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Last Updated: Monday, 4 December 2006, 13:19 GMT
Annual check for nation's health
Heart attack victim
Heart disease deaths dropped by almost 50% in a decade
A public review will take place every year to monitor the state of Scotland's health, the first minister has said.

Jack McConnell unveiled the move at a World Health Organisation (WHO) conference in Edinburgh.

The review will examine the country's health needs and look at the priorities for the coming year in a bid to better prioritise and co-ordinate action.

The announcement came as Health Minister Andy Kerr published the first annual health improvement report.

It said the number of premature deaths from heart disease had fallen by 45% in the last decade.

This new, very public, annual check-up will be a way to rigorously examine what has been done
Jack McConnell
First Minister

Ben McKendrick, policy and public affairs manager with the British Heart Foundation in Scotland, described the figure as an "immense achievement".

He said it was "heartening" to see that work on health improvement was paying off.

"However, there is still a long way to go as too many Scots are still dying prematurely from heart disease," he added.

The report also highlighted initiatives like the ban on smoking in public places, improved school meals and the alcohol test purchasing pilot scheme.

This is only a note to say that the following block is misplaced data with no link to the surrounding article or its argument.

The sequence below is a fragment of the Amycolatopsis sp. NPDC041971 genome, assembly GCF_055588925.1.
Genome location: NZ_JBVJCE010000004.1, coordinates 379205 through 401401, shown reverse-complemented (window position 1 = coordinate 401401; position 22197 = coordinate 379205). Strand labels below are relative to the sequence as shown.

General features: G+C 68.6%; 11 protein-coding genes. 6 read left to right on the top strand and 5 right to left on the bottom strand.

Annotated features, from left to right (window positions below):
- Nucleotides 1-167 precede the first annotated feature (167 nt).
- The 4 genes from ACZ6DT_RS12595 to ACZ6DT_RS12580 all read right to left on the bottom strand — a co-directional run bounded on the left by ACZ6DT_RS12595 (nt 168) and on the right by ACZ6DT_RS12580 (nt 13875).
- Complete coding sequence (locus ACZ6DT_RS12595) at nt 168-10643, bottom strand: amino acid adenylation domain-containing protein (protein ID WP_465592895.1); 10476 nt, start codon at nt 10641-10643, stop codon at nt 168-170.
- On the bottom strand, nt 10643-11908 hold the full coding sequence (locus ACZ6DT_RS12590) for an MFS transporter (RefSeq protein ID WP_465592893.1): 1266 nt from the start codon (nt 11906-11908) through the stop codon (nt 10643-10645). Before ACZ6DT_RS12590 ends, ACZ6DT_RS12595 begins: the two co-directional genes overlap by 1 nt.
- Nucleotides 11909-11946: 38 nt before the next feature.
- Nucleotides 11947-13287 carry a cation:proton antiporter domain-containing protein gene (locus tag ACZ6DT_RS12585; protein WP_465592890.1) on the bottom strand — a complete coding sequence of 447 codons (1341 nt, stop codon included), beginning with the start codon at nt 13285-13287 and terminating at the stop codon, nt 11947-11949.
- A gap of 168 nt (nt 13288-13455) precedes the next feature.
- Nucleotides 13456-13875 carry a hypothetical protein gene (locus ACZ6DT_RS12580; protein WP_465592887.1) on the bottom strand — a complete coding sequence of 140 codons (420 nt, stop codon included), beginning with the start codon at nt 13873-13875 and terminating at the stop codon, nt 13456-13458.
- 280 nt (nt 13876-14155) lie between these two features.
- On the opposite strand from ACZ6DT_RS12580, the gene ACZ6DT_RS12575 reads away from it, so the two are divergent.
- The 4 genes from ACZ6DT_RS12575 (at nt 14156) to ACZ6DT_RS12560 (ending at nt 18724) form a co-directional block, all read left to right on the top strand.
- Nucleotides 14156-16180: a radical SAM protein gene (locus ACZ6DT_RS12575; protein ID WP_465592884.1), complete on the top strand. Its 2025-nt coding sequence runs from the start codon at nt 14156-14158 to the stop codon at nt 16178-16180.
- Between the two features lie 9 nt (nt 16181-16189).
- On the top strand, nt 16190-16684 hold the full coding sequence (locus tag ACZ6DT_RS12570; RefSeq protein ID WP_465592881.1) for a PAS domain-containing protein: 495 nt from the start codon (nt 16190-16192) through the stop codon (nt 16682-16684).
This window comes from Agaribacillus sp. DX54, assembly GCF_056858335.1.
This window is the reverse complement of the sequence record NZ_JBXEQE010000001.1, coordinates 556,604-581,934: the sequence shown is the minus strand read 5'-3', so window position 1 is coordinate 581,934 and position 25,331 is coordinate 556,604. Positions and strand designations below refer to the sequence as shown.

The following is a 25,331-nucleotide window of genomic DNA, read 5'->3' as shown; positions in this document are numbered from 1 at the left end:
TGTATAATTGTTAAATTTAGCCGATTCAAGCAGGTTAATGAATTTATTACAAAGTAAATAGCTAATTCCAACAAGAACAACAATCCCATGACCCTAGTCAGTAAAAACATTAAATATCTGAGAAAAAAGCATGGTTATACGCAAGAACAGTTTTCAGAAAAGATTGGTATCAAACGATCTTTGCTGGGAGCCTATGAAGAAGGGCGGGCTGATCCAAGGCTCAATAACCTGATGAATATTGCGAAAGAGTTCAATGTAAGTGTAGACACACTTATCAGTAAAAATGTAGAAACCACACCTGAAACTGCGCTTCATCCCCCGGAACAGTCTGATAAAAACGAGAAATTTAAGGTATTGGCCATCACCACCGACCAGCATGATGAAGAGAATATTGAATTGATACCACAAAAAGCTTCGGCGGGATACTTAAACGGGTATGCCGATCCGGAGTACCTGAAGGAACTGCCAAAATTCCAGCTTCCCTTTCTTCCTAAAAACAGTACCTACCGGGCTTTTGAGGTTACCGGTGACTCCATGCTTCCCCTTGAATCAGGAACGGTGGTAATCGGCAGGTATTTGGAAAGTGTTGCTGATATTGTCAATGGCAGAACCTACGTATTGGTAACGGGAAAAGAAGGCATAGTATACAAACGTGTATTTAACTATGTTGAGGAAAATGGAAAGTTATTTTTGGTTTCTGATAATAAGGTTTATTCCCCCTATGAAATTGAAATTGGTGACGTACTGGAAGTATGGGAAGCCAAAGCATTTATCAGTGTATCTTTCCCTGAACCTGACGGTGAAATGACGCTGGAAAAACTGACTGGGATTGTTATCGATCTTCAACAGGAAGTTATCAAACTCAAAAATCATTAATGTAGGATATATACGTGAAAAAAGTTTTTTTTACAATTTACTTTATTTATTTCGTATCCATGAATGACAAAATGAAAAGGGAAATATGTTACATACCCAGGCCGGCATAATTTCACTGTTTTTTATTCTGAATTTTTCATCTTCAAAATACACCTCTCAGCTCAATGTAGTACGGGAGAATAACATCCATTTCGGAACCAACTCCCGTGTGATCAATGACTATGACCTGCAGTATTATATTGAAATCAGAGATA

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Mr McConnell told the conference that most Scots shared his vision of a "healthier, happier, more productive Scotland".

He said an annual public review would be held, based on the health improvement report.

"This new, very public, annual check-up will be a way to rigorously examine what has been done, so that our health improves and our economy grows," he said.

"To turn around the reality and the perception of the personal health of Scots, we need to step up our efforts, create a shared national purpose and check against progress each year."

The review will bring in expertise from outside the health service and attempt to harness a "more rounded" approach to addressing health needs.

The first minister also outlined what was being done to tackle problems with alcohol, children's health and workplace matters.

"We have gone from the sick man of Europe to a country receiving international plaudits for innovative approaches to health and health improvement," he added.

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